The White House moved to reassure markets after the Dow Jones Industrial Average index dropped by 1175 points.
The leading US stock market index closed down 4.6 percent at 24,345.75, one of the largest falls in recent years.
The White House said it was focused on "long-term economic fundamentals, which remain exceptionally strong".
The fall surpasses a previous record 777.68 points drop on the Dow Jones during the financial crisis in 2008.
That came after Congress rebuffed a $700bn bank bailout plan following the collapse of investment bank Lehman Brothers.
Monday's decline is also the largest fall in percentage terms for the Dow since August 2011, when markets dropped in the aftermath of "Black Monday" when Standard & Poor's downgraded its credit rating of the US.
What has the reaction been?
The decline in the Dow was closely followed by the wider S&P 500 stock index, down 4.1 percent and the technology-heavy Nasdaq, down 3.7 percent.
In London, the FTSE 100 index of leading companies also fell to close down 1.46 percent or 108 points lower.
In Tuesday's early Asian trade, stocks were following Wall Street's trend. Japan's benchmark Nikkei 225 was down 4.8 percent but then recovered slightly and Australia's benchmark S&P/ASX 200 was down 2.7 percent. In South Korea, the Kospi was down 2.3 percent.
The New Zealand sharemarket is closed for Waitangi Day.
Why is this happening?
Investors are reacting to changes in the outlook for the American and global economy, and what that might mean for the cost of borrowing.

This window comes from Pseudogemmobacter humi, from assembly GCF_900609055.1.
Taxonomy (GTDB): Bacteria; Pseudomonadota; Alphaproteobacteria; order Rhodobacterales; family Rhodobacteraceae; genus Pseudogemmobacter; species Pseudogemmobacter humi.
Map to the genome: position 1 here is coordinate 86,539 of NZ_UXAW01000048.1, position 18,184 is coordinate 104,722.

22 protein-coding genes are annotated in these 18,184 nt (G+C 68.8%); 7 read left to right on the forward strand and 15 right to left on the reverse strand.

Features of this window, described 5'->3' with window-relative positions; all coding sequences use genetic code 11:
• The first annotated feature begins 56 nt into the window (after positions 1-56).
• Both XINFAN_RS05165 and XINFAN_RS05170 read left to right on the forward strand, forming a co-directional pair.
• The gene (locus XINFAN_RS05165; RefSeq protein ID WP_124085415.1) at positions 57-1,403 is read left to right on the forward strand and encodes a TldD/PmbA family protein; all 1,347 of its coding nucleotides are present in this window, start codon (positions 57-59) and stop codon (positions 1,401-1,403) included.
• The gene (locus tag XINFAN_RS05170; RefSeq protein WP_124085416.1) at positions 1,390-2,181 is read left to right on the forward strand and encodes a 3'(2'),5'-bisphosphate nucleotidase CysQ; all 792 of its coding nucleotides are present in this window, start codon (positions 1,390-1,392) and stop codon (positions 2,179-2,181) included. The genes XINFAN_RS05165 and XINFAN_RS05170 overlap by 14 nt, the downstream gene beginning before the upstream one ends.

The stock market sell-off accelerated on Friday when the US Labour Department released employment numbers which showed stronger growth in wages than was anticipated.
If salaries rise, the expectation is that people will spend more and push inflation higher.
To keep that under control, America's central bank will need to raise interest rates, which has spooked investors who were expecting the US Federal Reserve to increase rates only two or three times this year. They now predict more rate rises.
Monday's sell-off was driven by firms moving to sell stocks to put more money into assets such as bonds which benefit from higher rates, says Erin Gibbs, portfolio manager for S&P Global Market Intelligence.
"This isn't a collapse of the economy. This isn't a concern that markets aren't going to do well," she said.
"This is concern that the economy is actually doing much better than expected and so we need to re-evaluate."
Stronger global growth has prompted central banks in Europe, Canada and elsewhere to ease away from policies put in place to stimulate the economy after the financial crisis.
What impact will this have?
Analysts say investors should be prepared for choppier stock markets in the months ahead.
Ever since he was elected in November 2016 President Donald Trump has tweeted a number of times about the increase in US stock markets, using the gains since he took office to illustrate market improvement.
On 7 January, he wrote: "The Stock Market has been creating tremendous benefits for our country in the form of not only Record Setting Stock Prices, but present and future Jobs, Jobs, Jobs. Seven TRILLION dollars of value created since our big election win!"
But the Dow closed Monday having shed about a third of its gains since Mr Trump took office in January 2017.
It marks a dramatic turnaround from January, when it raced past the 25,000 and 26,000 point milestones in less than a month.
Joel Prakken, chief US economist for IHS Markit, predicts share price gains will be limited over the next two years.
But he added that markets would need to deteriorate more significantly for him to start to worry about the broader economy.
"The difference between this year and last year is we're going to see more periods of volatility like this as the market reacts to higher inflation," he said.
"We're just not used to it because it's been so long since we've had a significant correction."
What does it mean for investors?
Investors have been bracing for a downturn after months of seemingly unstoppable gains.
Amid the market plunge on Monday, websites for several large money management companies suffered slowdowns or crashes.
Wall Street firms also said they have been fielding calls from people worried about their investments.